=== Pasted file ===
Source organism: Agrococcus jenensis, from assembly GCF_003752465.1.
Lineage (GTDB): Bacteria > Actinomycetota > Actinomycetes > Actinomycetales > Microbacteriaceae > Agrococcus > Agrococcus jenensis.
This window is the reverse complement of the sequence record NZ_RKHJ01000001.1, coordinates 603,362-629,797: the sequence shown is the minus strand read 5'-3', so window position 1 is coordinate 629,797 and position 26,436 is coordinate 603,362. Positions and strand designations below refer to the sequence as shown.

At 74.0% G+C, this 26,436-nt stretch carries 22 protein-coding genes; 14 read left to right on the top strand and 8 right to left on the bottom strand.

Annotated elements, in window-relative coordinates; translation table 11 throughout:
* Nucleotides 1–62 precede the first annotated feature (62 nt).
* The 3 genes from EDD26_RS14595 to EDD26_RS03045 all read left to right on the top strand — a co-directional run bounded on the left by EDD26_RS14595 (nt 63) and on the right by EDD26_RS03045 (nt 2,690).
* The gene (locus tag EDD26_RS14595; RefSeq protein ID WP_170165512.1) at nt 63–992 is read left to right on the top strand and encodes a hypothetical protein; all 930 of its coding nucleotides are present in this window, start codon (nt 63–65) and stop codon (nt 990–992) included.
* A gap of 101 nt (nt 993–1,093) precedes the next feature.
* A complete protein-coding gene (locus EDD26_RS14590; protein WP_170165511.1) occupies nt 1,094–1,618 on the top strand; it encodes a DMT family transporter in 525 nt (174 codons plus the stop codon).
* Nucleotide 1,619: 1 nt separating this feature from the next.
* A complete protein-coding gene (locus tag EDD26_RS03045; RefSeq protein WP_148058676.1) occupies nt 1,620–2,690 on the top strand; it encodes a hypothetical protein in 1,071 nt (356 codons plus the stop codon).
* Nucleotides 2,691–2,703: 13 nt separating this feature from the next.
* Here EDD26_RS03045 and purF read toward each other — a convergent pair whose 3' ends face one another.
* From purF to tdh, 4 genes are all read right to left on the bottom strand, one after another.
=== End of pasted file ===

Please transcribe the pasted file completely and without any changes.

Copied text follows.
Source organism: Agrococcus jenensis, from assembly GCF_003752465.1.
Lineage (GTDB): Bacteria > Actinomycetota > Actinomycetes > Actinomycetales > Microbacteriaceae > Agrococcus > Agrococcus jenensis.
This window is the reverse complement of the sequence record NZ_RKHJ01000001.1, coordinates 603,362-629,797: the sequence shown is the minus strand read 5'-3', so window position 1 is coordinate 629,797 and position 26,436 is coordinate 603,362. Positions and strand designations below refer to the sequence as shown.

At 74.0% G+C, this 26,436-nt stretch carries 22 protein-coding genes; 14 read left to right on the top strand and 8 right to left on the bottom strand.

Annotated elements, in window-relative coordinates; translation table 11 throughout:
* Nucleotides 1–62 precede the first annotated feature (62 nt).
* The 3 genes from EDD26_RS14595 to EDD26_RS03045 all read left to right on the top strand — a co-directional run bounded on the left by EDD26_RS14595 (nt 63) and on the right by EDD26_RS03045 (nt 2,690).
* The gene (locus tag EDD26_RS14595; RefSeq protein ID WP_170165512.1) at nt 63–992 is read left to right on the top strand and encodes a hypothetical protein; all 930 of its coding nucleotides are present in this window, start codon (nt 63–65) and stop codon (nt 990–992) included.
* A gap of 101 nt (nt 993–1,093) precedes the next feature.
* A complete protein-coding gene (locus EDD26_RS14590; protein WP_170165511.1) occupies nt 1,094–1,618 on the top strand; it encodes a DMT family transporter in 525 nt (174 codons plus the stop codon).
* Nucleotide 1,619: 1 nt separating this feature from the next.
* A complete protein-coding gene (locus tag EDD26_RS03045; RefSeq protein WP_148058676.1) occupies nt 1,620–2,690 on the top strand; it encodes a hypothetical protein in 1,071 nt (356 codons plus the stop codon).
* Nucleotides 2,691–2,703: 13 nt separating this feature from the next.
* Here EDD26_RS03045 and purF read toward each other — a convergent pair whose 3' ends face one another.
* From purF to tdh, 4 genes are all read right to left on the bottom strand, one after another.